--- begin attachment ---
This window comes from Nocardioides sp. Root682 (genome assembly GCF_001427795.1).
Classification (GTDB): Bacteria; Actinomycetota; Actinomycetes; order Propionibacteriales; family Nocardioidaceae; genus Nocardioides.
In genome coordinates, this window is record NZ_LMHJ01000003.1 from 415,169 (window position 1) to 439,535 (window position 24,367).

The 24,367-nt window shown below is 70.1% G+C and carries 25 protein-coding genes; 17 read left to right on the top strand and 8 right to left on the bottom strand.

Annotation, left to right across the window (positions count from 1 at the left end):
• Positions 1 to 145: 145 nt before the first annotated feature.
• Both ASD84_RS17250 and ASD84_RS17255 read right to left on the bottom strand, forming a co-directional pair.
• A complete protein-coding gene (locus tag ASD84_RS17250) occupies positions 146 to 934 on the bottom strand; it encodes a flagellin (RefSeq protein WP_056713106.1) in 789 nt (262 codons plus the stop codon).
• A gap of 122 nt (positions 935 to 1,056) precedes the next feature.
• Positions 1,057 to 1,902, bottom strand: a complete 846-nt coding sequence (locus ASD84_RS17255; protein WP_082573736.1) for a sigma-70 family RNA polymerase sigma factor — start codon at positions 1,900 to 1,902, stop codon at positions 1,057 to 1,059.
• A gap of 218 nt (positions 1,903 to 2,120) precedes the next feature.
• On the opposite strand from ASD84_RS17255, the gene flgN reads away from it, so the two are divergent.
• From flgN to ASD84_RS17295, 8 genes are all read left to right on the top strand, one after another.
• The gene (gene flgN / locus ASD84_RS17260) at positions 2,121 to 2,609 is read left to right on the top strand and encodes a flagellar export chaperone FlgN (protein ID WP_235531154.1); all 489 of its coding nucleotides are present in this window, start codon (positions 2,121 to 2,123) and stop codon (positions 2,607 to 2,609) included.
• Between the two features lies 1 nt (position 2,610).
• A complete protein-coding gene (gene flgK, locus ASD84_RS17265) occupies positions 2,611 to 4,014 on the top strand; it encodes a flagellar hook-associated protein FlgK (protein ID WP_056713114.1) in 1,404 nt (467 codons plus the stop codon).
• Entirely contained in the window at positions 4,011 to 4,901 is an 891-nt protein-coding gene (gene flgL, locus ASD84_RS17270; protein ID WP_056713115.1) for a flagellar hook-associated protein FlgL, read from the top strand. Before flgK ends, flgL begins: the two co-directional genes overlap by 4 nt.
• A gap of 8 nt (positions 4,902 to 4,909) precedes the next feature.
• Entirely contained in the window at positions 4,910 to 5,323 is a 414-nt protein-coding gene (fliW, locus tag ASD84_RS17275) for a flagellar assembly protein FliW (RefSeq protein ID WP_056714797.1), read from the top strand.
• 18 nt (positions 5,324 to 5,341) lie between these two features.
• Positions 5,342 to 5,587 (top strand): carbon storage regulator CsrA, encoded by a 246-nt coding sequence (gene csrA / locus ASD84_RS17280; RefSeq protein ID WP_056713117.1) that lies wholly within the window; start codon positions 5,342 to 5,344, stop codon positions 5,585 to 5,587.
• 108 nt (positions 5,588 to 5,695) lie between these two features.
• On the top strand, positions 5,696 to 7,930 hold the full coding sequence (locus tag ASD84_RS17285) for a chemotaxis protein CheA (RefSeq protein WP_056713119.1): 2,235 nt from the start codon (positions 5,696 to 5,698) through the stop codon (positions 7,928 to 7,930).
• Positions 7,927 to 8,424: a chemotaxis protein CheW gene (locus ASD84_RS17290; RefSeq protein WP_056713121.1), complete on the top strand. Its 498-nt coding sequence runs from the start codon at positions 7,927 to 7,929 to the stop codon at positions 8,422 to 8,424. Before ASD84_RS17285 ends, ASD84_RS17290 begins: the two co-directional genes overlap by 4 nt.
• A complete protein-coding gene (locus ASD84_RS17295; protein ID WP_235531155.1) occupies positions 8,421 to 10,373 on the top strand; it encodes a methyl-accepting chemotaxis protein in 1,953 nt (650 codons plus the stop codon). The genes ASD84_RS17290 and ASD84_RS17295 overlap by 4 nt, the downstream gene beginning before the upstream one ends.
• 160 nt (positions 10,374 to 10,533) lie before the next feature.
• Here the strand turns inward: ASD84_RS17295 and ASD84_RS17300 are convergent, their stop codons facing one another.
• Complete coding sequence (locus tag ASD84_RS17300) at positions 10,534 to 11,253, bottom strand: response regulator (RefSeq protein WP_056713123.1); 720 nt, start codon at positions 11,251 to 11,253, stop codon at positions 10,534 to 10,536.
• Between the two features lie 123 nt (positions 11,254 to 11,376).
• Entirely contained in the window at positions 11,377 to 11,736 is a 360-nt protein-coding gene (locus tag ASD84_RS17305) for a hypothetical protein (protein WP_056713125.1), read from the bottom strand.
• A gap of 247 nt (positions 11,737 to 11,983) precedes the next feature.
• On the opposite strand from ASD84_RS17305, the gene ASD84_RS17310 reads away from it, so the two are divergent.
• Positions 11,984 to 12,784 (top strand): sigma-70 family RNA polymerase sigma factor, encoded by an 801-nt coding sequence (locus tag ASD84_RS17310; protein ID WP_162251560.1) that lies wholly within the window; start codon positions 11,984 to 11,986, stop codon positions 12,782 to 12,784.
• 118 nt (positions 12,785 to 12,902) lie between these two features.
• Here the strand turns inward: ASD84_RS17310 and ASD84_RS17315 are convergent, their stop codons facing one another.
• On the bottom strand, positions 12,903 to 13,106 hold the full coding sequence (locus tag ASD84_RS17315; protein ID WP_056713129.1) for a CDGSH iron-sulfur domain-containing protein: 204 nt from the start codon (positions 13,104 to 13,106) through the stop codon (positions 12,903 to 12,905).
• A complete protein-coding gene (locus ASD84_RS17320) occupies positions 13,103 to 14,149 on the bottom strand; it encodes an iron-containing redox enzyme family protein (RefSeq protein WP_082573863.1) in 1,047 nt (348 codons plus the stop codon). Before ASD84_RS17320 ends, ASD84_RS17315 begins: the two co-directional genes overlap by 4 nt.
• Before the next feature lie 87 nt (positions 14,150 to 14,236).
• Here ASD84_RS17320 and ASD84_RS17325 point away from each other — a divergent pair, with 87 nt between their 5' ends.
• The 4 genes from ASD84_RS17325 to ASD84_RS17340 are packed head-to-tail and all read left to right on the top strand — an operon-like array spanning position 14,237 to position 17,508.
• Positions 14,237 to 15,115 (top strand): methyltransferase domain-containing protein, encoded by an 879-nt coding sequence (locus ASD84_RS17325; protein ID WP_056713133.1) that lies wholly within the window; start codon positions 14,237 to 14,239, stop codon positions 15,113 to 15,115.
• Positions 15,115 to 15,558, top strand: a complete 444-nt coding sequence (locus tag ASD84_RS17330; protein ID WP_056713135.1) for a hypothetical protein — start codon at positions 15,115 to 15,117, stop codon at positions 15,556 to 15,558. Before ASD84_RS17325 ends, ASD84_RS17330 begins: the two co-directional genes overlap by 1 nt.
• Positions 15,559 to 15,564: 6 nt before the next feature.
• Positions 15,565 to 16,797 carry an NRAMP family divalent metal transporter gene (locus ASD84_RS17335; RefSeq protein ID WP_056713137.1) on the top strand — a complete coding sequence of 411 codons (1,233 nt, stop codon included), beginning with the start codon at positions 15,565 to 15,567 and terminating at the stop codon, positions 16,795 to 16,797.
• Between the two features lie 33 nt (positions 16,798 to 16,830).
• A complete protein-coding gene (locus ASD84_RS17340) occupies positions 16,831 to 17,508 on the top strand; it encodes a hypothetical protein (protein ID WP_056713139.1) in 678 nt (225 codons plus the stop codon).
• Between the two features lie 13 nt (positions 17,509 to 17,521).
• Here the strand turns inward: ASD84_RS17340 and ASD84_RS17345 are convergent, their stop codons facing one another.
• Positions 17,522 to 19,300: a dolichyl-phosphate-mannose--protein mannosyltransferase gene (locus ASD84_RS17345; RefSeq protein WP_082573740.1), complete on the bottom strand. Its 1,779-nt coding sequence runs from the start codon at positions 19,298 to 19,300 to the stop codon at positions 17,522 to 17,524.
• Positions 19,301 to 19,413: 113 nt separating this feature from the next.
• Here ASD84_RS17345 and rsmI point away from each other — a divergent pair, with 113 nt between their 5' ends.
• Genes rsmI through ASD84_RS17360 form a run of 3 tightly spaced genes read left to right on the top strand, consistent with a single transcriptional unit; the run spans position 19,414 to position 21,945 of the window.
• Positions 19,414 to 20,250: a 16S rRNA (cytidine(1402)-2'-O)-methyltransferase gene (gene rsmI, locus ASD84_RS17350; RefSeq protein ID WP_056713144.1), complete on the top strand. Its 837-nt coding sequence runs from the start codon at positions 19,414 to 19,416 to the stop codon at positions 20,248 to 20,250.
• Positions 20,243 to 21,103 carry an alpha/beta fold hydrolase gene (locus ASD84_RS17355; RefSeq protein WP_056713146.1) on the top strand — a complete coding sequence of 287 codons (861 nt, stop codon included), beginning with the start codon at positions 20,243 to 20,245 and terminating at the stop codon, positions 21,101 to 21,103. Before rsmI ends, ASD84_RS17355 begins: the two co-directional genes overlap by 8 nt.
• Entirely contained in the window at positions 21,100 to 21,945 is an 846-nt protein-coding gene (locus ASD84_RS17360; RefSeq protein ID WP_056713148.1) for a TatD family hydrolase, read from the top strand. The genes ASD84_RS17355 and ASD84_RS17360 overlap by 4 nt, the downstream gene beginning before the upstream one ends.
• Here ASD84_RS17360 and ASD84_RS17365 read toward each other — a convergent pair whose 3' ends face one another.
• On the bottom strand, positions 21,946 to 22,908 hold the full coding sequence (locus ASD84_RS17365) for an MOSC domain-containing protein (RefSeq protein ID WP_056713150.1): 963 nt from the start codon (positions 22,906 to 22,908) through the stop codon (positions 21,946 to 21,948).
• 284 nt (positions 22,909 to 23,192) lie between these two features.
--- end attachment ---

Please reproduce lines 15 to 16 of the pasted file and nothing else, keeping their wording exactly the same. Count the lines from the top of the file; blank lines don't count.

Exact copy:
• Between the two features lies 1 nt (position 2,610).
• A complete protein-coding gene (gene flgK, locus ASD84_RS17265) occupies positions 2,611 to 4,014 on the top strand; it encodes a flagellar hook-associated protein FlgK (protein ID WP_056713114.1) in 1,404 nt (467 codons plus the stop codon).